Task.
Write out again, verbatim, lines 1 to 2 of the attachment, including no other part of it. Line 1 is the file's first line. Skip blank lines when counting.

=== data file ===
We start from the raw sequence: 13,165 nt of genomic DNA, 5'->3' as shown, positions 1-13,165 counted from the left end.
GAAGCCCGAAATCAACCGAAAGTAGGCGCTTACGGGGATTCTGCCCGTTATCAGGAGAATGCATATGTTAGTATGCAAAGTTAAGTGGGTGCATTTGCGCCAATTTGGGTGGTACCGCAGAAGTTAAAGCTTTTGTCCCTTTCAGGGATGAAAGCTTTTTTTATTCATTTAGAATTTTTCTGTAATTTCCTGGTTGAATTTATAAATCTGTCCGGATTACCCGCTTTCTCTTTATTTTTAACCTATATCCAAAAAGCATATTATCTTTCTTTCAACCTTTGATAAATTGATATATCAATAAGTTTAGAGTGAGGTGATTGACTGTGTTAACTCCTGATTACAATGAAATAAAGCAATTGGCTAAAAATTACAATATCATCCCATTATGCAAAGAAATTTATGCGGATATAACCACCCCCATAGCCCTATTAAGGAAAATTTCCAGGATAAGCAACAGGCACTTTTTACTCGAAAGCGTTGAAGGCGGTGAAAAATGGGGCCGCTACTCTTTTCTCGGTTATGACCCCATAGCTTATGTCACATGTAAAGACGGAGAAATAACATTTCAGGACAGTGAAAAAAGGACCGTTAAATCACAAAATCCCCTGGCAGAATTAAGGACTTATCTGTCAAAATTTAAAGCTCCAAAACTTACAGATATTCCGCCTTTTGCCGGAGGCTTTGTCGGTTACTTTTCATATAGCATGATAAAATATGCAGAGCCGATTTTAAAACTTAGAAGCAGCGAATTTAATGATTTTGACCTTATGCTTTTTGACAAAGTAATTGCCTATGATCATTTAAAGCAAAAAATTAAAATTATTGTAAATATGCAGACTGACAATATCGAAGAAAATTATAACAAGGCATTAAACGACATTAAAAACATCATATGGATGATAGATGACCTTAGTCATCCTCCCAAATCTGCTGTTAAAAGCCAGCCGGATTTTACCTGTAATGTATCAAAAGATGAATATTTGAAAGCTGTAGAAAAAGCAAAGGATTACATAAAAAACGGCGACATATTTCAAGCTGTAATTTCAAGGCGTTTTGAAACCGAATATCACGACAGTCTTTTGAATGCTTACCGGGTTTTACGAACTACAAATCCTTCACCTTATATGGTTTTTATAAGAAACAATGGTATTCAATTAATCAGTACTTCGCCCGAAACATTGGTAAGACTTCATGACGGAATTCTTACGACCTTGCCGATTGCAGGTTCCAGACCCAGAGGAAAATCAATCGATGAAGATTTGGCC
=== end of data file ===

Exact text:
We start from the raw sequence: 13,165 nt of genomic DNA, 5'->3' as shown, positions 1-13,165 counted from the left end.
GAAGCCCGAAATCAACCGAAAGTAGGCGCTTACGGGGATTCTGCCCGTTATCAGGAGAATGCATATGTTAGTATGCAAAGTTAAGTGGGTGCATTTGCGCCAATTTGGGTGGTACCGCAGAAGTTAAAGCTTTTGTCCCTTTCAGGGATGAAAGCTTTTTTTATTCATTTAGAATTTTTCTGTAATTTCCTGGTTGAATTTATAAATCTGTCCGGATTACCCGCTTTCTCTTTATTTTTAACCTATATCCAAAAAGCATATTATCTTTCTTTCAACCTTTGATAAATTGATATATCAATAAGTTTAGAGTGAGGTGATTGACTGTGTTAACTCCTGATTACAATGAAATAAAGCAATTGGCTAAAAATTACAATATCATCCCATTATGCAAAGAAATTTATGCGGATATAACCACCCCCATAGCCCTATTAAGGAAAATTTCCAGGATAAGCAACAGGCACTTTTTACTCGAAAGCGTTGAAGGCGGTGAAAAATGGGGCCGCTACTCTTTTCTCGGTTATGACCCCATAGCTTATGTCACATGTAAAGACGGAGAAATAACATTTCAGGACAGTGAAAAAAGGACCGTTAAATCACAAAATCCCCTGGCAGAATTAAGGACTTATCTGTCAAAATTTAAAGCTCCAAAACTTACAGATATTCCGCCTTTTGCCGGAGGCTTTGTCGGTTACTTTTCATATAGCATGATAAAATATGCAGAGCCGATTTTAAAACTTAGAAGCAGCGAATTTAATGATTTTGACCTTATGCTTTTTGACAAAGTAATTGCCTATGATCATTTAAAGCAAAAAATTAAAATTATTGTAAATATGCAGACTGACAATATCGAAGAAAATTATAACAAGGCATTAAACGACATTAAAAACATCATATGGATGATAGATGACCTTAGTCATCCTCCCAAATCTGCTGTTAAAAGCCAGCCGGATTTTACCTGTAATGTATCAAAAGATGAATATTTGAAAGCTGTAGAAAAAGCAAAGGATTACATAAAAAACGGCGACATATTTCAAGCTGTAATTTCAAGGCGTTTTGAAACCGAATATCACGACAGTCTTTTGAATGCTTACCGGGTTTTACGAACTACAAATCCTTCACCTTATATGGTTTTTATAAGAAACAATGGTATTCAATTAATCAGTACTTCGCCCGAAACATTGGTAAGACTTCATGACGGAATTCTTACGACCTTGCCGATTGCAGGTTCCAGACCCAGAGGAAAATCAATCGATGAAGATTTGGCC